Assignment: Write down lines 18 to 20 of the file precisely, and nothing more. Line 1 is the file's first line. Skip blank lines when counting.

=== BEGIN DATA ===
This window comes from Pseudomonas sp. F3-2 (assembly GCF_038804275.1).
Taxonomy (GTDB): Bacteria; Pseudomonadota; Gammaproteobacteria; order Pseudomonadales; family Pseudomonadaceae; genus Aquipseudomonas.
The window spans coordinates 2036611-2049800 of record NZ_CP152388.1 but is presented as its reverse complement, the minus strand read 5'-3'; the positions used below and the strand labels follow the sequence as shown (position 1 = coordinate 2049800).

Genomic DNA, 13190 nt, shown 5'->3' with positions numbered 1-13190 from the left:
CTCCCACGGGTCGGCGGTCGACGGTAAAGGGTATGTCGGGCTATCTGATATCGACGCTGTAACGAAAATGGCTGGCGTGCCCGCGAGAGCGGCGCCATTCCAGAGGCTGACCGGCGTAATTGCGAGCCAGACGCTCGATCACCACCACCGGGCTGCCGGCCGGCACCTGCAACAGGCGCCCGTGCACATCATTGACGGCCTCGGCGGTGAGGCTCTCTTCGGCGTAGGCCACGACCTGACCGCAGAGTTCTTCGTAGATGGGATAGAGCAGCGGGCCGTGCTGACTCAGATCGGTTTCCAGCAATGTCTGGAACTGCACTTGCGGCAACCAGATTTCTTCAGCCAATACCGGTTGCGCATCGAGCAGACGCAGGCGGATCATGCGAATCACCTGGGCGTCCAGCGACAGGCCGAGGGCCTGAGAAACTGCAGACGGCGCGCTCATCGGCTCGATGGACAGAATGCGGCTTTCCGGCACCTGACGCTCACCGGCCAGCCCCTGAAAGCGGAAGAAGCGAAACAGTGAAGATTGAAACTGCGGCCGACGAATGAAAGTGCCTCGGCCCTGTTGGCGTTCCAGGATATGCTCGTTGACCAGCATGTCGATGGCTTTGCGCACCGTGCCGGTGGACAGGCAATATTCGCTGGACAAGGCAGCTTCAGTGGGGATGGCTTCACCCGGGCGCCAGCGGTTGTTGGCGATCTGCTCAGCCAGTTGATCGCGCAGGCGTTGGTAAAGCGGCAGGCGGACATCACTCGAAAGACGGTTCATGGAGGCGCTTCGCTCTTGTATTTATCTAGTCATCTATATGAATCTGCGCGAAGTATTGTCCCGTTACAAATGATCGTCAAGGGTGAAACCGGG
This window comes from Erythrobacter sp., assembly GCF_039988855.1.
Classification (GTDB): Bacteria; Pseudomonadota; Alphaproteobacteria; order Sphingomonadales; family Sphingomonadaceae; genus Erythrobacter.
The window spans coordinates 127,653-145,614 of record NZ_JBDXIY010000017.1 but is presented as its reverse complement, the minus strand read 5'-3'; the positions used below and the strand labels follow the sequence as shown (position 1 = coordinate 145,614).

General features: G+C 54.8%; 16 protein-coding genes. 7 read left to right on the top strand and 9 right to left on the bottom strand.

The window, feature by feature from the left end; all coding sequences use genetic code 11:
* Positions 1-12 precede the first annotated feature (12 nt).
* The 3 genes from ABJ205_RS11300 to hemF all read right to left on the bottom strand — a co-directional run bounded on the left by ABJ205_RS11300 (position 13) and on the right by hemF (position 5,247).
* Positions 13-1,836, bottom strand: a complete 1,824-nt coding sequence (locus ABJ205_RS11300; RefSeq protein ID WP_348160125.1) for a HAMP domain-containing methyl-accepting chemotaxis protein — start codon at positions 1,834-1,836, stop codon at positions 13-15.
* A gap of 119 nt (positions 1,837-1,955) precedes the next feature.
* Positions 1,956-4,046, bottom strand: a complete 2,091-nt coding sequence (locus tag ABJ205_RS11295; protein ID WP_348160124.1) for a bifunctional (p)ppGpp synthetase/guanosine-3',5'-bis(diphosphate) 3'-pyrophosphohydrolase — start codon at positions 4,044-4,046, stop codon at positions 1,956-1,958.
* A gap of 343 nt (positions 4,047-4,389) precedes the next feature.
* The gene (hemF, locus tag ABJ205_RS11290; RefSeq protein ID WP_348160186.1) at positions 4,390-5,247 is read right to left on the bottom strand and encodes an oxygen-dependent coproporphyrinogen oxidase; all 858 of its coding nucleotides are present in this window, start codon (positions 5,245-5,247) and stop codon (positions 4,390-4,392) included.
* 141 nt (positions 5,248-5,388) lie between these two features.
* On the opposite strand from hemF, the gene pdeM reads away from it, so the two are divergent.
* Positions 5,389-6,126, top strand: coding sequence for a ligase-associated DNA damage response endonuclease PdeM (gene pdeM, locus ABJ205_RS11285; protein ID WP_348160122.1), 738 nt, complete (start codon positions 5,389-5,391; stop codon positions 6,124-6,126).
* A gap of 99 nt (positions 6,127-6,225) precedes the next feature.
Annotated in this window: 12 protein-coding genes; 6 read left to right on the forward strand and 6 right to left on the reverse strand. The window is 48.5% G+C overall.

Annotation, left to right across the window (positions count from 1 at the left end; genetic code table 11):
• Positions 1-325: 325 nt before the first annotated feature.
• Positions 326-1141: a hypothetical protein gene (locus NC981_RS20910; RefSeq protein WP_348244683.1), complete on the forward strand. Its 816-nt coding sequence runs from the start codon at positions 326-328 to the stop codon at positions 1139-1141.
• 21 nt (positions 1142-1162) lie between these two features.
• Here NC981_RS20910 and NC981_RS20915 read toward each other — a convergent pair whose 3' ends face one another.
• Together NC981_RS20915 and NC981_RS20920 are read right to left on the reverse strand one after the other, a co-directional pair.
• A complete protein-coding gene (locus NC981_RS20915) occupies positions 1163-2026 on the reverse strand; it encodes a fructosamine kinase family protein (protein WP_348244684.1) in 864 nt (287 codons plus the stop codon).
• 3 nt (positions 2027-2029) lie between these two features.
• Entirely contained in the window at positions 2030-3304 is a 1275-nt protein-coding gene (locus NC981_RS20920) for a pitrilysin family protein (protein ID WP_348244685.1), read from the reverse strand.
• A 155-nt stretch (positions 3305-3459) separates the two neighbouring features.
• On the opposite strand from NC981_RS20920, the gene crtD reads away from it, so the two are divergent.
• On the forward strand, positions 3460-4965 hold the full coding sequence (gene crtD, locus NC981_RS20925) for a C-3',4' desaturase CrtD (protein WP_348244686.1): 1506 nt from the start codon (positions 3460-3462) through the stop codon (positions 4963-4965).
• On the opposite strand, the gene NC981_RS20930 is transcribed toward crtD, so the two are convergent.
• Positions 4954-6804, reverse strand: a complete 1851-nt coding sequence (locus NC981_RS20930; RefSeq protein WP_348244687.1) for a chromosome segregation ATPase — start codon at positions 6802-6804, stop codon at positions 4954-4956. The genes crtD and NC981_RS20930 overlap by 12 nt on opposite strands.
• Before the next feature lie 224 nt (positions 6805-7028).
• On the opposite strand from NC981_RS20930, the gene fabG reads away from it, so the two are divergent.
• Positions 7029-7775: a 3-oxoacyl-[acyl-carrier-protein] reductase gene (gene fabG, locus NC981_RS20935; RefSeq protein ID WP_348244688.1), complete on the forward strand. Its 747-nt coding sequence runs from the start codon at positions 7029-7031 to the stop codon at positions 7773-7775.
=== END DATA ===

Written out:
* 141 nt (positions 5,248-5,388) lie between these two features.
* On the opposite strand from hemF, the gene pdeM reads away from it, so the two are divergent.
* Positions 5,389-6,126, top strand: coding sequence for a ligase-associated DNA damage response endonuclease PdeM (gene pdeM, locus ABJ205_RS11285; protein ID WP_348160122.1), 738 nt, complete (start codon positions 5,389-5,391; stop codon positions 6,124-6,126).